Ernest Sosa had two big ideas about knowledge:
- In papers like “How to Defeat Opposition to Moore” (Philosophical Perspectives 1999), he argued that knowledge requires safety: for my belief in p to count as knowledge, it must be something that could not easily happen that I would have a belief on the kind of basis on which I in fact believe p in a proposition that is false.
- In his 2007 book A Virtue Epistemology (Apt Belief and Reflective Knowledge, Vol. I), he argued that basic knowledge consists in a belief that is apt – a belief that is not merely competent and also correct, but a belief that is correct precisely because
it is competent.
When he adopted the second idea, he simultaneously abandoned the first idea, arguing that there are cases in which a belief is apt but not safe, and in such cases the belief in question could still be knowledge (A Virtue Epistemology, pp. 29, 41).
It is only this last move that seems mistaken to me. Both of Sosa’s big ideas are fundamentally true. The two ideas are not in tension with each other, since – as I shall argue – no apt belief can be unsafe.
What exactly does an “apt” belief amount to? To fix ideas, I shall assume that the only relevant sort of “competence” is rationality. So an apt belief is a belief that is correct precisely because it is rational. But what might it mean to say that a belief is correct “precisely because” it is rational?
“Because” is, of course, an explanatory term. The following features of explanations seem particularly relevant here:
- In every explanation, one fact – the explanandum – is explained on the basis of another fact – the explanans. For the explanation to be genuine, this connection between the explanans and the explanandum must be in some way an instance of a more general pattern.
- Typically, this general pattern has to have some degree of modal robustness. That is, this pattern must hold, not just in other cases in the actual world, but also in cases in other sufficiently nearby possible worlds as well.
- It seems that all normal explanations presuppose a background of normal conditions. So the relevant cases where this general pattern has to hold are cases where the background conditions are normal to the same degree, and in broadly the same way, as in the particular case in question.
So, for you to have an apt belief in p in a given case C1, it is not enough that in C1 your belief in p is both rational and correct. It is also necessary that in all the sufficiently nearby possible worlds, every case C2 that is similar to C1 with respect to what makes C1 a case of a rational belief (and also similar to C1 in the degree to which it is normal, and in the way in which it is normal to that degree) is also a case of a correct belief.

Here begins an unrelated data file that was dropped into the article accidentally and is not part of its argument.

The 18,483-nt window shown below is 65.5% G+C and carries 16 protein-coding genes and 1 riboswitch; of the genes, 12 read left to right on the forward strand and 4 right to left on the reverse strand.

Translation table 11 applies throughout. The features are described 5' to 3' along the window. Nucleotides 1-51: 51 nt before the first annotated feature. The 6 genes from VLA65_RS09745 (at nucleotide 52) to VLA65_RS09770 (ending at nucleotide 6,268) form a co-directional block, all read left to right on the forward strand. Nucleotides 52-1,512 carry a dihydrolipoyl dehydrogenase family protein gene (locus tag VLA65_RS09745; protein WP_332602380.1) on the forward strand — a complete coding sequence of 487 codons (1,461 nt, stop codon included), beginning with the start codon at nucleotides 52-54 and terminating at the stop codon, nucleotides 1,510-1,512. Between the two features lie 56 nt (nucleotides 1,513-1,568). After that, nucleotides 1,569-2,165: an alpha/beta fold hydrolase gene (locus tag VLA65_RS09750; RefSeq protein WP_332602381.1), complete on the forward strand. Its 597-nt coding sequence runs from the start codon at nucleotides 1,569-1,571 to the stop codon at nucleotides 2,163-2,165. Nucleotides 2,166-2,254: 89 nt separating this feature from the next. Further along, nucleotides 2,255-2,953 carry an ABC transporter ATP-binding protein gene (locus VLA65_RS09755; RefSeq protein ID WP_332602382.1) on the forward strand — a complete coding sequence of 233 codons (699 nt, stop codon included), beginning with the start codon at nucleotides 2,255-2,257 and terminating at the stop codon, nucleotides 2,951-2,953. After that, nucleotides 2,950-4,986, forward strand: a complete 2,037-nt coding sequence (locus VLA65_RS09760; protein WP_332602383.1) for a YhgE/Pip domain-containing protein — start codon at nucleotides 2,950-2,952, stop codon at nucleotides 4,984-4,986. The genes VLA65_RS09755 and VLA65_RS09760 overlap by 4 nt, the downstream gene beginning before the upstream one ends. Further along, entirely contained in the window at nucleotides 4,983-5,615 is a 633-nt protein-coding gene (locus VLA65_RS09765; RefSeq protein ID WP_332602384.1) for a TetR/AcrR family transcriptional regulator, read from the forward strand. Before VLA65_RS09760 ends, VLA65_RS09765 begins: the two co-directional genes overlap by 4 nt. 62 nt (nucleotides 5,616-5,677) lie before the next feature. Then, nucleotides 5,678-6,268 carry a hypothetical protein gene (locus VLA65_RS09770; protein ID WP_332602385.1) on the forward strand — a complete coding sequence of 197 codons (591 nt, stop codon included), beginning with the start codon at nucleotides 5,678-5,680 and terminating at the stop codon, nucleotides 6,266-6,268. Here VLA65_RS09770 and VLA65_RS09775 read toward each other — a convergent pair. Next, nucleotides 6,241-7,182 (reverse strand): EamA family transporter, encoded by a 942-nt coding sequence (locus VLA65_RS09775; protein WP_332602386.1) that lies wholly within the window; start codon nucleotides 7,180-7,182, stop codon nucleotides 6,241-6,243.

But this clearly implies is a kind of safety: it implies that it could not easily happen that a thinker would have a belief that was rational in a similar way to your belief in p, in conditions that are similar to your actual conditions in the degree to which they are normal (and in the way in which they are normal to that degree), while the belief in question was false. Just to give it a name, we could call this rationality-and-normality-relative safety, or RN-safety for short.
So, why does Sosa claim that apt beliefs can be unsafe? It is simply because he does not consider RN-safety; he only considers what he calls “outright safety” and “basis-relative safety” (A Virtue Epistemology, p. 26). Sosa is right to claim that outright safety and basis-relative safety are not necessary for knowledge; but RN-safety is much more plausibly necessary for knowledge.
Suppose that (i) you could easily have held a belief in a false proposition on the same kind of basis on which you actually believe p, but (ii) if that had happened, it would have been because either (a) your competence was impaired in a way in which it actually was not impaired, or else (b) your conditions were abnormal in a way in which they were actually not abnormal. Then, as Sosa correctly points out, your belief in p does not exhibit basis-relative safety (nor a fortiori outright safety); but since as things actually are, your conditions were quite normal, and your competence was not impaired, it surely could still be a case of knowledge.
However, even if cases of this sort could be cases of knowledge, they are not counterexamples to the claim that knowledge requires RN-safety, since in all these cases, the belief in question is RN-safe.
In short, Sosa was right both times. Both his first big idea – that knowledge requires safety – and his second big idea – that it requires apt belief – are fundamentally true. So far from being incompatible with each other, the first big idea actually follows
from the second!
In a few days’ time, I shall produce a few more posts on this blog to explain how this approach can handle all of the Gettier cases, and to comment on some other features of this approach. But I hope that this argument for the conclusion that aptness entails safety will be sufficient for now.